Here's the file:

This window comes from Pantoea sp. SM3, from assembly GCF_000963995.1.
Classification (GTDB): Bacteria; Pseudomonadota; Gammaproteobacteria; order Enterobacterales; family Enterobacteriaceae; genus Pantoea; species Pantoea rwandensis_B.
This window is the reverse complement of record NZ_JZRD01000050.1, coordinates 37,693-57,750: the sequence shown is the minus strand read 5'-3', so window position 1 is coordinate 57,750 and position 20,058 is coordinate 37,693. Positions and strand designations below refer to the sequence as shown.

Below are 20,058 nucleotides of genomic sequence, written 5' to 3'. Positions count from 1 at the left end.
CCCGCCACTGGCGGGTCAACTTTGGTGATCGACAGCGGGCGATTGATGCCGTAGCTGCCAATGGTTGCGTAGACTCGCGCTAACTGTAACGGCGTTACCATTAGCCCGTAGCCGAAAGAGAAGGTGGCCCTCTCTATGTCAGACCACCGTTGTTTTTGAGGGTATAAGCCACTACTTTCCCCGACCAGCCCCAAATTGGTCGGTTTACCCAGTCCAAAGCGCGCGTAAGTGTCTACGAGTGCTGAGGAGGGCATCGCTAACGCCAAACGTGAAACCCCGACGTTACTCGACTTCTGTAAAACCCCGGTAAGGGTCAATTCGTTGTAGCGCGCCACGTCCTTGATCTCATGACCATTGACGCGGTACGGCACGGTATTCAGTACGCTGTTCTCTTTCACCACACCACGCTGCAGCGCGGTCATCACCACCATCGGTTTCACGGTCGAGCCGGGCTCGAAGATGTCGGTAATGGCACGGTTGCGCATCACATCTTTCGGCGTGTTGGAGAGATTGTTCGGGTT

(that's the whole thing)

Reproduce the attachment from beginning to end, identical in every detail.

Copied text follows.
This window comes from Pantoea sp. SM3, from assembly GCF_000963995.1.
Classification (GTDB): Bacteria; Pseudomonadota; Gammaproteobacteria; order Enterobacterales; family Enterobacteriaceae; genus Pantoea; species Pantoea rwandensis_B.
This window is the reverse complement of record NZ_JZRD01000050.1, coordinates 37,693-57,750: the sequence shown is the minus strand read 5'-3', so window position 1 is coordinate 57,750 and position 20,058 is coordinate 37,693. Positions and strand designations below refer to the sequence as shown.

Below are 20,058 nucleotides of genomic sequence, written 5' to 3'. Positions count from 1 at the left end.
CCCGCCACTGGCGGGTCAACTTTGGTGATCGACAGCGGGCGATTGATGCCGTAGCTGCCAATGGTTGCGTAGACTCGCGCTAACTGTAACGGCGTTACCATTAGCCCGTAGCCGAAAGAGAAGGTGGCCCTCTCTATGTCAGACCACCGTTGTTTTTGAGGGTATAAGCCACTACTTTCCCCGACCAGCCCCAAATTGGTCGGTTTACCCAGTCCAAAGCGCGCGTAAGTGTCTACGAGTGCTGAGGAGGGCATCGCTAACGCCAAACGTGAAACCCCGACGTTACTCGACTTCTGTAAAACCCCGGTAAGGGTCAATTCGTTGTAGCGCGCCACGTCCTTGATCTCATGACCATTGACGCGGTACGGCACGGTATTCAGTACGCTGTTCTCTTTCACCACACCACGCTGCAGCGCGGTCATCACCACCATCGGTTTCACGGTCGAGCCGGGCTCGAAGATGTCGGTAATGGCACGGTTGCGCATCACATCTTTCGGCGTGTTGGAGAGATTGTTCGGGTT